Sydney's amazing architectual wonders from around the world
Sydney has some of the world's most admired and acclaimed architecture. The Sydney Opera House is widely acknowledged as one of the seven modern wonders of the world.
But Sydney isn't just renowned for its contemporary architecture. There are a surprising number of visually striking buildings around Sydney that have been inspired or influenced by some of the world's classic architectural styles. OK, they might not all be brilliantly constructed architectual masterpeices...but they are pretty impressive.
So check out this list of 15 of some of the architectural 'wonders' of the world I've found, right here in Sydney.
This replica ancient Assyrian royal palace in Edensor Park is certainly a head turner. It was once the home of the Nineveh Assyrian Club but is now an Assyrian college. Built in faux mud brick, it wouldn't be out of place on the banks of the Tigres River somewhere in northern Iraq circa 800 BC. Standing guard at the entrance are two winged bull statues consisting of the body of a lion, the head of an Assyrian king and the wings of an eagle.
Completed in 1998, the Cambodian Khemarangsaram temple is typical of traditional Khmer Buddhist architecture. Set high on a hill, it is hard to miss its glittering ornate gilded roof and impressive column telamons. It is an incongruous sight surrounded by the Bonnyrigg shopping centre car park and a Bunnings store.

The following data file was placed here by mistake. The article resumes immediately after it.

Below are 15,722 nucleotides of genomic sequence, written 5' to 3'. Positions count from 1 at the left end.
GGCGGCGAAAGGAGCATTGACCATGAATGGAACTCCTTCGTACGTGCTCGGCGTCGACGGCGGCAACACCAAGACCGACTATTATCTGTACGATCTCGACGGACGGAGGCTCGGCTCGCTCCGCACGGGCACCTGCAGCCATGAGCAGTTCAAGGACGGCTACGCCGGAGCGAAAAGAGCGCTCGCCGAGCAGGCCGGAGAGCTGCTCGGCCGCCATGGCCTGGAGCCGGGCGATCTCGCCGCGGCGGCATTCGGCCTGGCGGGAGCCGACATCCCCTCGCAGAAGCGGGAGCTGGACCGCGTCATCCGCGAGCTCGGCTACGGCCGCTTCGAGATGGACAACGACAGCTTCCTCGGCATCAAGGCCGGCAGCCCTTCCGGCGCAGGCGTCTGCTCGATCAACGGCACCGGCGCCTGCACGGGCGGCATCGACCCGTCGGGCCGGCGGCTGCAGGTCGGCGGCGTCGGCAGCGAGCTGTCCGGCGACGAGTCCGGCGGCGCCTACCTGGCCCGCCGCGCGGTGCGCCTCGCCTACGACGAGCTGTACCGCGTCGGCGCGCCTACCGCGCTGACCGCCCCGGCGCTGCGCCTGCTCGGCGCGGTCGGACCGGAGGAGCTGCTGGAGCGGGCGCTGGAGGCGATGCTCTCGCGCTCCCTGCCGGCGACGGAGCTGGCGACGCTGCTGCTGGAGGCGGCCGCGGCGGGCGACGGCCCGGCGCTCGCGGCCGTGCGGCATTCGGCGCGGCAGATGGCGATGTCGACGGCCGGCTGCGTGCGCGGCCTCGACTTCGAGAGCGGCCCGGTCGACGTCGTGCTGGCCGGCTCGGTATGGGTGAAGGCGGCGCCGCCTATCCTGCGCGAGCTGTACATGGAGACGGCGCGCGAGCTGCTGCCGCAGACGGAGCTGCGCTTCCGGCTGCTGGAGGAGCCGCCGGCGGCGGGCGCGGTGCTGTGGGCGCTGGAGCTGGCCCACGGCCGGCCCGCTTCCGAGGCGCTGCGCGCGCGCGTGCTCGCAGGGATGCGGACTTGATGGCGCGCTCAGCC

The Ottoman-style Gallipoli Mosque takes me back to my tour of Turkey where this design is common place throughout the country and the Blue Mosque in Istanbul probably its finest example. Ottoman mosques are distinguished by their large central dome and supporting tall thin minarets. The Gallipoli mosque was finally completed in 1999 and took a painstaking 23 years to complete due to a lack of funds.
Reminiscent of a medieval English castle, the Conservatorium of Music's main building was originally built as the stables for Sydney's Government House. Designed by former convict architect Francis Greenway in 1815, the 'defensive walls' and turrets of the stables are surely one of the most impressive examples of early colonial architecture in Sydney.
It's easy to take the familiar sight of the imposing Classical Greek temple fašade of the NSW Art Gallery for granted. It does however remain one of the most impressive and striking classical pieces of architecture in Sydney. Designed by government architect Walter Vernon and opened in 1897, the Art gallery trustees demanded a classical temple to art and Vernon duly delivered a suitable fašade with its neo classical portico and six Ionic columns.
This beautiful traditional Lao temple was completed and consecrated in 1993. Its design is based on the Golden City temple in Laos, one of the countries most significant and important Buddhist structures. The curved roof and staircases are decorated with golden dragons that protect it from evil. The temple houses a large three metre high golden Buddha weighing some 800 kilograms.
Address:711-715 Smithfield Road Edensor Park.
Russian Old Orthodox Church of the Holy Annunciation - Assumption
Russian Old Orthodox Church of the Holy Annunciation - Assumption, Lidcombe